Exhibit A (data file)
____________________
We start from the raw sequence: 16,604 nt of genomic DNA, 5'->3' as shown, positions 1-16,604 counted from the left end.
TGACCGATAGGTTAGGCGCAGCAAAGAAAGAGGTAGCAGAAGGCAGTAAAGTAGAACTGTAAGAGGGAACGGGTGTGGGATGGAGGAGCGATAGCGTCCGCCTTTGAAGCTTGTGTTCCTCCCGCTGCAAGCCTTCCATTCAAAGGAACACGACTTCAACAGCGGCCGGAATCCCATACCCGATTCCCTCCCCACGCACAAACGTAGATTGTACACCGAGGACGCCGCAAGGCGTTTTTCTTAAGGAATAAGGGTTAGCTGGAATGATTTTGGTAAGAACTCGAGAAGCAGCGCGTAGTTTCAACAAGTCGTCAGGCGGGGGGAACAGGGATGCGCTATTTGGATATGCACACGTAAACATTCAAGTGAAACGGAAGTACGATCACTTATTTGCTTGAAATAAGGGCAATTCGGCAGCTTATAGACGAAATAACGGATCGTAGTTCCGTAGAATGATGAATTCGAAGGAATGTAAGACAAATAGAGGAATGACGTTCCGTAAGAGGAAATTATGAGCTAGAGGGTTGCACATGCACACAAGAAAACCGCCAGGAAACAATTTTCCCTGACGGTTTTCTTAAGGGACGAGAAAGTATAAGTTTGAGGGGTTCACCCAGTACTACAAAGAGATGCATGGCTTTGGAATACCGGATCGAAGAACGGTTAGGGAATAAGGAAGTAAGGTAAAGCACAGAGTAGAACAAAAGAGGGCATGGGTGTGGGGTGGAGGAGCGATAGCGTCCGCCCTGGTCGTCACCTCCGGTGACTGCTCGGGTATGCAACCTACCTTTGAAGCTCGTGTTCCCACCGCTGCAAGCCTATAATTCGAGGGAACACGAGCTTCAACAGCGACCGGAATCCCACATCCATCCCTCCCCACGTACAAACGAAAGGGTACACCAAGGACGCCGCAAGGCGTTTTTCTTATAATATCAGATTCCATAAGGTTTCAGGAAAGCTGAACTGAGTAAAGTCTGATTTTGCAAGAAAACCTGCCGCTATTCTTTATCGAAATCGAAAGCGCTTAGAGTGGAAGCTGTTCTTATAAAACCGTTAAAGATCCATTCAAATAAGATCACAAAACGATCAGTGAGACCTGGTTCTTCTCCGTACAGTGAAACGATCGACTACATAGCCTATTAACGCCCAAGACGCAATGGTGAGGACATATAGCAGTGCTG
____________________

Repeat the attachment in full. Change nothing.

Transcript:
We start from the raw sequence: 16,604 nt of genomic DNA, 5'->3' as shown, positions 1-16,604 counted from the left end.
TGACCGATAGGTTAGGCGCAGCAAAGAAAGAGGTAGCAGAAGGCAGTAAAGTAGAACTGTAAGAGGGAACGGGTGTGGGATGGAGGAGCGATAGCGTCCGCCTTTGAAGCTTGTGTTCCTCCCGCTGCAAGCCTTCCATTCAAAGGAACACGACTTCAACAGCGGCCGGAATCCCATACCCGATTCCCTCCCCACGCACAAACGTAGATTGTACACCGAGGACGCCGCAAGGCGTTTTTCTTAAGGAATAAGGGTTAGCTGGAATGATTTTGGTAAGAACTCGAGAAGCAGCGCGTAGTTTCAACAAGTCGTCAGGCGGGGGGAACAGGGATGCGCTATTTGGATATGCACACGTAAACATTCAAGTGAAACGGAAGTACGATCACTTATTTGCTTGAAATAAGGGCAATTCGGCAGCTTATAGACGAAATAACGGATCGTAGTTCCGTAGAATGATGAATTCGAAGGAATGTAAGACAAATAGAGGAATGACGTTCCGTAAGAGGAAATTATGAGCTAGAGGGTTGCACATGCACACAAGAAAACCGCCAGGAAACAATTTTCCCTGACGGTTTTCTTAAGGGACGAGAAAGTATAAGTTTGAGGGGTTCACCCAGTACTACAAAGAGATGCATGGCTTTGGAATACCGGATCGAAGAACGGTTAGGGAATAAGGAAGTAAGGTAAAGCACAGAGTAGAACAAAAGAGGGCATGGGTGTGGGGTGGAGGAGCGATAGCGTCCGCCCTGGTCGTCACCTCCGGTGACTGCTCGGGTATGCAACCTACCTTTGAAGCTCGTGTTCCCACCGCTGCAAGCCTATAATTCGAGGGAACACGAGCTTCAACAGCGACCGGAATCCCACATCCATCCCTCCCCACGTACAAACGAAAGGGTACACCAAGGACGCCGCAAGGCGTTTTTCTTATAATATCAGATTCCATAAGGTTTCAGGAAAGCTGAACTGAGTAAAGTCTGATTTTGCAAGAAAACCTGCCGCTATTCTTTATCGAAATCGAAAGCGCTTAGAGTGGAAGCTGTTCTTATAAAACCGTTAAAGATCCATTCAAATAAGATCACAAAACGATCAGTGAGACCTGGTTCTTCTCCGTACAGTGAAACGATCGACTACATAGCCTATTAACGCCCAAGACGCAATGGTGAGGACATATAGCAGTGCTG